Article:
#SuzyNYFW: Calvin Klein’s Day And Night At The Movies

Down-on-the-farm has never looked so scary as it did on the Calvin Klein set, featuring tumble down barns, seemingly splattered with blood, while models, in layers of protective clothing, trudged through the ‘snow’.

Except that the white stuff was actually drifts of popcorn, so we onlookers must be watching a movie imagined by creative director Raf Simons. A horror movie maybe, as the designer had again worked on the set with artist Sterling Ruby, whose creations were hung like dripping blood.

After the show, the designer talked about heroes – such as firefighters and other life savers.

“It’s not specifically one group, because there are historical references too,” said Raf. “I think the main thing is to see which way the American symbolism that I started using in the beginning is moving – how can I add other things and how can I experiment with it more,” the designer added.

“That is why I wanted typical references, for example, the American landscape. But I also wanted it to be more experimental in a way,” said Raf, who was himself wearing a colourful red, white and black sweater without any of the complex protective layers seen on the runway.

They included, among many other cover-ups, an apparent breast plate, an impeccably tailored men’s coat, and a silver hood teamed with a delicate ankle-length dress that had patterns of rigid stripes breaking into a torn effect with a reference to a traditional American quilt.

Raf defined his work as being a mix of ‘safety and protection’ with a lot of cinematic historical references. They included Safe the Julianne Moore film of 1995 about environmental illness in California and a new age clinic in Mexico, and Sofia Coppola’s recent movie The Beguiled set during the American Civil War.

I had a memory of a Raf Simons’ show under his own label back in 1998 when the Belgian designer created only menswear. That – and a later one out in park land – had already seeded the concept of ‘protection’ and introduced a scary element to the designer’s trim tailoring and sports sweaters.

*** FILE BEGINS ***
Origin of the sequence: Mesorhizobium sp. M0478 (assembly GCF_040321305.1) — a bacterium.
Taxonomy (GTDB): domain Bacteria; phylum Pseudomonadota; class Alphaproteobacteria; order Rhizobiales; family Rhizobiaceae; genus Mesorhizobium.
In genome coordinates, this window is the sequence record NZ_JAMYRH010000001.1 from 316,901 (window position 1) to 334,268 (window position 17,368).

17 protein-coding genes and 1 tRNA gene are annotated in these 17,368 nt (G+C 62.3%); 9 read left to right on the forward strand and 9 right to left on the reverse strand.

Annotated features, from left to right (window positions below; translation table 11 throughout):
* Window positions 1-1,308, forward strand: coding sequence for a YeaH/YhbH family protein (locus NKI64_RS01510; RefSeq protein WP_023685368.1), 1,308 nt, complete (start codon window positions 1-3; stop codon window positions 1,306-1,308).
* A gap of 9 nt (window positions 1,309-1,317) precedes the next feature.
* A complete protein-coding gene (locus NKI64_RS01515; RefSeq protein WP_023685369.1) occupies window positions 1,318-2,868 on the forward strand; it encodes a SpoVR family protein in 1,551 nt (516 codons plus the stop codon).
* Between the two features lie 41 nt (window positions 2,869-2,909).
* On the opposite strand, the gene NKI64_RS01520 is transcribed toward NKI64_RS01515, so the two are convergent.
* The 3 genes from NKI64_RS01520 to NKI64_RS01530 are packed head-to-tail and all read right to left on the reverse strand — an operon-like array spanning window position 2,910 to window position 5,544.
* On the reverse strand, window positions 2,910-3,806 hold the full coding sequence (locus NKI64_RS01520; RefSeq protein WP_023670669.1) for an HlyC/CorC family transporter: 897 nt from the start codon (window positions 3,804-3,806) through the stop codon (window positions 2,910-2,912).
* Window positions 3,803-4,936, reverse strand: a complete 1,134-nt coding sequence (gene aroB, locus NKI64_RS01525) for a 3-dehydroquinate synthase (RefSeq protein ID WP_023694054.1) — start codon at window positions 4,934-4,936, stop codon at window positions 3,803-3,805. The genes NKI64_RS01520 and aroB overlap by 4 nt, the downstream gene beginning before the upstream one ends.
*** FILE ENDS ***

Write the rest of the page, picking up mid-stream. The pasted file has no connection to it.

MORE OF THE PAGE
After a dull Autumn/Winter 2018 New York show season, it was invigorating to see powerful conflicts and hefty protection at the Raf Simons show. WHOOPS! This display of talent in the cavernous American Stock Exchange – a centre of alarming turbulence in recent weeks – was supposed to be Calvin Klein, the master of sensual minimalism, who retired from designing for the label in 2003.

If there was a feeling of conflict in this show, surely it stemmed from the designer himself. Perhaps it comes from how he feels in a violent world, or the friction between combining his deep artistic feelings with the founder’s heritage?

What stood out on the runway, apart from the latest ‘it’ bag apparently being offered as a bag of popcorn, were the coats: tailored checks or wool with interspersed stitches, smooth, dark leather or a neon striped coat in hazard-warning yellow. The new look from this fine tailor were ankle-length dresses, some sweet, others weirdly designed with twin flaps lifting up over bared bosoms.

There was undoubtedly a movie thing going on, with the popcorn symbolic of an American ritual of cinema going. But it was all so convoluted. I longed to leap up and take a close look at a star decoration as if scissored from a prairie bed quilt; to take off a silver cover to a pretty, floaty dress; to look at the exceptional knitting on a protective chest piece; to study these new-for-Raf floaty long dresses; to appreciate the man/woman sharing possibilities of an over-size checked jacket.

But my feet were mired in the popcorn. It seemed symbolic of a show that was both fascinating and confusing.